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Sepia apama is the largest of all of the cuttlefish species, and the annual mass breeding aggregation at Point Lowly, near Whyalla, South Australia has made this an iconic species. Unfortunately, the reef upn which this incredible phenomenon occurs is adjacent to land marked for heavy industrial development. Proposed projects include a new port, a desalination plant, an explosives factory, diesel storage and more. We made this LEGO model to draw attention to the plight of the Giant Australian Cuttlefish of Upper Spencer Gulf, whose very existance is threatened by ignorant politicians and business people who put economics before society and the environment.
You can help us save these amazing animals by voting for our design, and helping the Giant Australian Cuttlefish achieve the international notoriety they so deserve! You can find out more about our efforts to save them at Cuttlefish Country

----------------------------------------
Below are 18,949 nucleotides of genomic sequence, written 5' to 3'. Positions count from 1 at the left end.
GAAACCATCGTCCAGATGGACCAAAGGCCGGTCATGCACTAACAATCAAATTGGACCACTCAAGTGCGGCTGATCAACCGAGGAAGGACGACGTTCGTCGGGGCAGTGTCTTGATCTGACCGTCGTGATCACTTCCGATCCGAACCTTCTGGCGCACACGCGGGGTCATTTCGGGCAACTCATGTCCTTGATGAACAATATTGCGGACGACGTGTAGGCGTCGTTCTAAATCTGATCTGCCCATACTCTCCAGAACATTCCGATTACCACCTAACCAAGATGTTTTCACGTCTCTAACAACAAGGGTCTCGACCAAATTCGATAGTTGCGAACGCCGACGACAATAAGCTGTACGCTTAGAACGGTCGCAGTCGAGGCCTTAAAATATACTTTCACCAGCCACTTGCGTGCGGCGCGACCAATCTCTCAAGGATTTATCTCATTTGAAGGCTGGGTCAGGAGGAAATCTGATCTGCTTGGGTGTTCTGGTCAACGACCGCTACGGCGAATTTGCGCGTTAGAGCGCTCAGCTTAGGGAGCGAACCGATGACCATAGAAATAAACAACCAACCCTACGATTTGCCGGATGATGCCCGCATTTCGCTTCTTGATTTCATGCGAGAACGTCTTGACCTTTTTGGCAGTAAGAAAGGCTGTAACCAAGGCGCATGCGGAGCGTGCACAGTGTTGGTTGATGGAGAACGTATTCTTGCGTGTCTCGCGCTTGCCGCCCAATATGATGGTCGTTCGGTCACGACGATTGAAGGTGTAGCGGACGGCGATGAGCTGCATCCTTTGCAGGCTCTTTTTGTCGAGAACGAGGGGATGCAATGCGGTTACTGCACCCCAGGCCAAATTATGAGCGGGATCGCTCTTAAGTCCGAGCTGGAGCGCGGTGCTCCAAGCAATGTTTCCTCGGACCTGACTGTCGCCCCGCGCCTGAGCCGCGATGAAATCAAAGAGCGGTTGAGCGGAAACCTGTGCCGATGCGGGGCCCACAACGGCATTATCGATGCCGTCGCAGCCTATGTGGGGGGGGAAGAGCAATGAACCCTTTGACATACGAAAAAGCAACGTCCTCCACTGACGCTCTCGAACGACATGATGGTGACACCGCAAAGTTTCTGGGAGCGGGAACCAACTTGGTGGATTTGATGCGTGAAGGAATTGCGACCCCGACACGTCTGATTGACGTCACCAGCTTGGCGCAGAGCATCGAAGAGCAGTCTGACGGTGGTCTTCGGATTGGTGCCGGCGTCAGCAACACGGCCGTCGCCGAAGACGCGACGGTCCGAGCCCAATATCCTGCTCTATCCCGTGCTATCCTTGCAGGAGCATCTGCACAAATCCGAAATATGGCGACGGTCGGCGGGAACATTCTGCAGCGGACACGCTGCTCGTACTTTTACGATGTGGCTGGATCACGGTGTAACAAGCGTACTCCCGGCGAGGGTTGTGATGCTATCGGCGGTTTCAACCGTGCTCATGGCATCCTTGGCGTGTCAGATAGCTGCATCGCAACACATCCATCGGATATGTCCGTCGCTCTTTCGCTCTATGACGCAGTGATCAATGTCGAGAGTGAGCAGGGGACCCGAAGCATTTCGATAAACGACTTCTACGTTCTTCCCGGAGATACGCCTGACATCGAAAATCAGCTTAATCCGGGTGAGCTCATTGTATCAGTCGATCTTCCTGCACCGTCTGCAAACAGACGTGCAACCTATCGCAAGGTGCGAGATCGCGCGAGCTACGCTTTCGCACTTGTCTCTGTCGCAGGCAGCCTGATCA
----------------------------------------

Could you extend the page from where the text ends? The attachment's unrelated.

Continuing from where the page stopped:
This model is highly poseable, with many special features built into the design. Each movement is based on the actual movement of the Giant Australian Cuttlefish, Sepia apama.
1. Head tilts downwards & pivots
2. Eyes tilt upwards
3. Eyebrows turn
4. Tentacles spread & tilt
5. Feeding tentacles extend*
*The feeding tentacles consist of a grab jaw and extension arm (seen in top image, grabbing the baby crab) which can be retracted and concealed beneath the animal's outer tentacles.
This model will be animated in the feature documentary film Cuttlefish Country to be released in 2012. If I receive enough requests, I will make a Youtube video demonstrating the various movements this model is capable of.
Thanks for your interest and support.. if you like what you see, be sure to vote for this design and share it on your social networking sites.
Three Giant Australian Cuttlefish, wild in the waters off Point Lowly in South Australia. Photographed by Silke Stuckenbrock in 2009, all rights reserved.